This Week’s Discoveries | 6 February 2018
- Tuesday 6 February 2018
Niels Bohrweg 2
2333 CA Leiden
- De Sitterzaal
Jupiter internal structure and the first Juno results
Yamila Miguel ( Leiden Observatory)
Yamila is originally from Buenos Aires, Argentina, where she completed her PhD studying planetary systems formation. From 2011 to 2014 she was a postdoctoral Fellow at the Max Planck Institute for Astronomy, where she started studying chemistry in exoplanets’ atmospheres (rocky and giant planets). She was at the Observatoire de la Côte d’Azur between 2015 and 2017 (as a Henri Poincaré Postdoctoral Fellow and later a CNES Postdoctoral Fellow), studying the interior structure of giant planets and as a part of the Juno mission science team. This year she started as an assistant professor at Leiden Observatory where she will continue studying (exo)planet atmospheres and their interiors, towards a better understanding of their origins. her main interests are the study of atmospheres, interior and formation of exoplanets and planets in our solar system.
The key to understand our origins is in the interiors and atmospheres of the giant planets. Jupiter is the biggest planet in our system and the most influential one: its large mass shaped the architecture of the solar system and due to its fast formation it contains valuable information of the solar system formation history. In orbit since July 2016, the first orbits of Juno mission had led to a remarkable improving of the planet gravity data, changing our knowledge of the planetary interior and leading to a much better comprehension of the giant planet and its role in the solar system. In this talk, I will present the last Juno results and the models we use to understand Jupiter interior.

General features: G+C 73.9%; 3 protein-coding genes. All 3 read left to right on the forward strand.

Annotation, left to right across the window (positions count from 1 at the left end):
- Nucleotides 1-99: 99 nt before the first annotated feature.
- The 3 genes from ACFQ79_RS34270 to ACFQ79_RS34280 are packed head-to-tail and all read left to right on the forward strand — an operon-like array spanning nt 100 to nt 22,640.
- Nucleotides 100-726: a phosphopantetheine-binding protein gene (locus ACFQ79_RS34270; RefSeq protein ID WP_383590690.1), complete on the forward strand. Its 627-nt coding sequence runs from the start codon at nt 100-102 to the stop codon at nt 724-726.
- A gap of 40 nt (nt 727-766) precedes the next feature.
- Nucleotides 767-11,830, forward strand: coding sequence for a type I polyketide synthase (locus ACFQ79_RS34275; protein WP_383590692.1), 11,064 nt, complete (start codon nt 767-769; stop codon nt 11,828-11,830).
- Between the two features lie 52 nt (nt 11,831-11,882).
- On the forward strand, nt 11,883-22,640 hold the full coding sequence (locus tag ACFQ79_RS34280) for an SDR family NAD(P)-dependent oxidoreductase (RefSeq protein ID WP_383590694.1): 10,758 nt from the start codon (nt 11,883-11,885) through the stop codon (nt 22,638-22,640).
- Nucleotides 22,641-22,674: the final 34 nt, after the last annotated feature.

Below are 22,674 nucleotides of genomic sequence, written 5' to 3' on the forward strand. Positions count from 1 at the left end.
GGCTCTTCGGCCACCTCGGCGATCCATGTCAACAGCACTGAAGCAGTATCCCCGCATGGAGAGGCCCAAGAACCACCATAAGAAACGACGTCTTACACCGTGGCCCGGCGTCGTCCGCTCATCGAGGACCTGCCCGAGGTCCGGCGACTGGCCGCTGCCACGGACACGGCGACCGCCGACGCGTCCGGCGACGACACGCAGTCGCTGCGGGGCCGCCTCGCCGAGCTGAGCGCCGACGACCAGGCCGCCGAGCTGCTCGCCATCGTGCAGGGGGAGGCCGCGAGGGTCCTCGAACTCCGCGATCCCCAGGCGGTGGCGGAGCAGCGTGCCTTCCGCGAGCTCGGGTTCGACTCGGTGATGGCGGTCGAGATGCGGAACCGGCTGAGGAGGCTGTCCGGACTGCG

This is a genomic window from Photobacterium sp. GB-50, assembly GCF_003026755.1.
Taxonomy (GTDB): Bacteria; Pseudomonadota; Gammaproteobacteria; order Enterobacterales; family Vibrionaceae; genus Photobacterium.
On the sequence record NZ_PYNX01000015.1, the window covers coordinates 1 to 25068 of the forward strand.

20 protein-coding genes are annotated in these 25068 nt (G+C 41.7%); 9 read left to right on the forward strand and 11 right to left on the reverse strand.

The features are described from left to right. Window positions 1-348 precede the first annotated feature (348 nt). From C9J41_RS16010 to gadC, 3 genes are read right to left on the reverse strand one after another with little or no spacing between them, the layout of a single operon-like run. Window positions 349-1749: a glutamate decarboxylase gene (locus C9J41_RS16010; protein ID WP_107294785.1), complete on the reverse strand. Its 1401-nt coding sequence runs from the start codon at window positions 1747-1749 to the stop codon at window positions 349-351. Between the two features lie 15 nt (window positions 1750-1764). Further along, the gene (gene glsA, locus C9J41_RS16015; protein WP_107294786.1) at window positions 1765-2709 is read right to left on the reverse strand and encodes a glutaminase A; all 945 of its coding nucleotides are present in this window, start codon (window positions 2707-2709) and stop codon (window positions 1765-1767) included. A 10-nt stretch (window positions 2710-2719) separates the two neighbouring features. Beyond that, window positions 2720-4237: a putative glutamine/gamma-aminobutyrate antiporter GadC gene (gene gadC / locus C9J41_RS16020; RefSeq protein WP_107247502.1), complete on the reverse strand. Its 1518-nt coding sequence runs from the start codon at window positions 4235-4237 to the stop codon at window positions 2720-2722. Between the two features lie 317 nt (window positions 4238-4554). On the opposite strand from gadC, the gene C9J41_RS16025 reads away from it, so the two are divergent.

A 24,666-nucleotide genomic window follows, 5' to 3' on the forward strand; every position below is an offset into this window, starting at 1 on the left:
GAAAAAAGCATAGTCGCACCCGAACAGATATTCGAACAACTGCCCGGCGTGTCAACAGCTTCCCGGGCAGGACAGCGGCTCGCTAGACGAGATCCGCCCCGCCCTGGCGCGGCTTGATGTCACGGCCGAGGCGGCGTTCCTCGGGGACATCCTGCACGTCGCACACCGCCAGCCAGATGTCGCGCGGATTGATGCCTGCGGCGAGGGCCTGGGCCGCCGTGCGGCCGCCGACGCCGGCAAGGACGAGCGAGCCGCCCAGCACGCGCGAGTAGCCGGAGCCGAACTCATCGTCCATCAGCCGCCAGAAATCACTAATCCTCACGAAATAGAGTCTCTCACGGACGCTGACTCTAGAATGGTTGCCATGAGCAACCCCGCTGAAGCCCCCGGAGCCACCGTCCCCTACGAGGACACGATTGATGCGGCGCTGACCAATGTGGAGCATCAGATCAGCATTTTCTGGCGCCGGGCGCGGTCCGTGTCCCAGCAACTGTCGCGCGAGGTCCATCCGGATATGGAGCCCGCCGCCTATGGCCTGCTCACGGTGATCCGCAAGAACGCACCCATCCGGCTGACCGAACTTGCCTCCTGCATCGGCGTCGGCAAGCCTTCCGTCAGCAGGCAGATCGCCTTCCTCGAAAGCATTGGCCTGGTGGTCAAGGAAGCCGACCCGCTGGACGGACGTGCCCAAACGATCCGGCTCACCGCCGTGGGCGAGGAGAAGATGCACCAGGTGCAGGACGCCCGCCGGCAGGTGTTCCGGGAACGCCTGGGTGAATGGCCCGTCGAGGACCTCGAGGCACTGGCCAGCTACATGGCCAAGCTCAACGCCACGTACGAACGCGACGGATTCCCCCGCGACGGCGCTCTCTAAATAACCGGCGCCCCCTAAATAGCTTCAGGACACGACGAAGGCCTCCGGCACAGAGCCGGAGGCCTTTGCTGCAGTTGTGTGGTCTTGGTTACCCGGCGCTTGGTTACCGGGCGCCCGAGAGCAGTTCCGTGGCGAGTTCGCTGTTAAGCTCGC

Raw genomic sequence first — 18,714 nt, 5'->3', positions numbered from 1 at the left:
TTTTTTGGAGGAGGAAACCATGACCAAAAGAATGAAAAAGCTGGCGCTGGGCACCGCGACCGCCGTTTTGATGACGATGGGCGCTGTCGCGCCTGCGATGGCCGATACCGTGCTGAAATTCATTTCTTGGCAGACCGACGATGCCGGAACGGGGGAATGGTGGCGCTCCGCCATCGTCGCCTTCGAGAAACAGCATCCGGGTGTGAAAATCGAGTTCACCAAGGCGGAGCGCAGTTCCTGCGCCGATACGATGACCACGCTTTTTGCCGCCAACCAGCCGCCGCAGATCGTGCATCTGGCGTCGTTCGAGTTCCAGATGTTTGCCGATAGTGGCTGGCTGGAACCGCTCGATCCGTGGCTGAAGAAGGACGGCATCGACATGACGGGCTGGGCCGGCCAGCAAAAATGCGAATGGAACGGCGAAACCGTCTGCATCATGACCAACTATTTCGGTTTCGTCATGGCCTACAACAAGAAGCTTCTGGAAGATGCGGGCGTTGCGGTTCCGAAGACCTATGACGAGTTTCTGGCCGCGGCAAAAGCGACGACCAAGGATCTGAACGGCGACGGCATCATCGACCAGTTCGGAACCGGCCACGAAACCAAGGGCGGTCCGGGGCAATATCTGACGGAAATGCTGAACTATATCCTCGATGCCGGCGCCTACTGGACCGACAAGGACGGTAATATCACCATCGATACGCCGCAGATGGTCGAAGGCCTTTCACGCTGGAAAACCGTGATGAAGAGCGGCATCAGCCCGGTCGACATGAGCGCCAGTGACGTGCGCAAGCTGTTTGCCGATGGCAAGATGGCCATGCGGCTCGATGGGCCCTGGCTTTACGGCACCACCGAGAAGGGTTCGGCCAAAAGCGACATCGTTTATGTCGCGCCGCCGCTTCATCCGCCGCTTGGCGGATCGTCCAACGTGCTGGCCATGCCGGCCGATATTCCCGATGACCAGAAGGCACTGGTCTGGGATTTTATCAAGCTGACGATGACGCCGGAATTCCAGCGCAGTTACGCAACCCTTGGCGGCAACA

Formulas of Tamagawa type in positive characteristic
Maxim Mornev (MI)
Maxim is a ALGANT PhD student in the Arithmetic Geometry group of Bas Edixhoven. His supervisors are Lenny Taelman (Leiden, now in Amsterdam) and Fabrizio Andreatta (Milan). He will defend his thesis entitled “Shtuka cohomology and special values of Goss L-functions” on February 13.
The equivariant Tamagawa number conjecture (ETNC) aims to express special values of L-functions via motivic cohomology. It generalizes classical results such as the Leibniz formula for π and Euler's Basel identities, as well as the famous conjecture of Birch and Swinnerton-Dyer, one of the Millenium prize problems. The ETNC is wide open and is out of reach of current methods.
Recent research suggests that a similar problem makes sense and is much more amenable for certain unusual number systems, the so-called rings of positive characteristic. Lenny Taelman discovered that an analog of the BSD conjecture holds for one number system of this sort, the ring of polynomials with coefficients in a finite field. Inspired by the original ETNC I generalized his result to a wide class of similar number systems. In this talk I will discuss examples of the beautiful and deep formulas which follow from the equivariant Tamagawa number conjecture and its analog in positive characteristic.